“The most energetic thing she’d ever done in her whole life was to turn the pages of a book.”
Rosamunde Pilcher wrote that beautiful sentence about a French-Indian woman who comes to visit a Cornwall family. The woman was the one admitting to such a thing.
The story, “Amita,” appears in Pilcher’s short story collection, THE BLUE ROOM AND OTHER STORIES. This collection focuses on key moments in people’s lives, births, deaths, new friendships, weddings. I have found that like Pilcher’s novels, these are strangely moving even when nothing at all is going on.
“Amita” recalls a teenaged girl’s experience of racism in her community and family and how she confronts it, questions it and ultimately rejects it. OK I didn’t mean to give the story away but it’s quite lovely and I recommend it highly.
But back to that sentence. It has special meaning for Amita, who is laughing at herself when she says it.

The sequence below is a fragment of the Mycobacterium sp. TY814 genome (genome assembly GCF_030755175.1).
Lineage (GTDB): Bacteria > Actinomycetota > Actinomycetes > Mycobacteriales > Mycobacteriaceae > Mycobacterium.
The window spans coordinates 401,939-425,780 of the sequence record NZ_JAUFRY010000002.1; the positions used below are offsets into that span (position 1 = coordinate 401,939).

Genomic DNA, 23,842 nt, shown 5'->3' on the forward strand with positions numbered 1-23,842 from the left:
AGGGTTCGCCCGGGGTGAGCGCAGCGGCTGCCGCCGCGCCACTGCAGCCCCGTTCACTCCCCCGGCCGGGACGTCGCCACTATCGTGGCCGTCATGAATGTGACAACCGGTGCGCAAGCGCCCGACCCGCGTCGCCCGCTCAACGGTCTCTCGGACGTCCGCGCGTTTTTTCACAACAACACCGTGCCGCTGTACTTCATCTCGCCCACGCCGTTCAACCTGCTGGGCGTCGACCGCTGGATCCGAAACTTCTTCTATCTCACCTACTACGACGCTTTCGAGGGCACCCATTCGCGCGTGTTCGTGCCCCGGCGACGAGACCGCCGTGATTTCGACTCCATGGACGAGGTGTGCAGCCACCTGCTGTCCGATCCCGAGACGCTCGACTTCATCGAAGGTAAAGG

The sentence struck me so strongly I had to stop the audio book where I heard it and repeat it. Then I had to go back the next day and hear it again. The language is so beautiful. I instantly conjured up a quiet little girl curled up in a chair, reading.
Reading is energetic though, isn’t it? That’s what I thought anyway. Our minds must be so busy, our imaginations carrying us to far off places, different times, new experiences. Haven’t you cried after reading a sad scene, laughed at something funny, clutched at your throat when something horrible or frightening happened. I’ve embarrassed myself in waiting rooms and on airplanes reacting to the words of a book in my hand.
As a reader, Pilcher’s words excited me. As a writer, they inspire me. A simple but beautiful sentence. Oh the power of the written (or audiobook) word.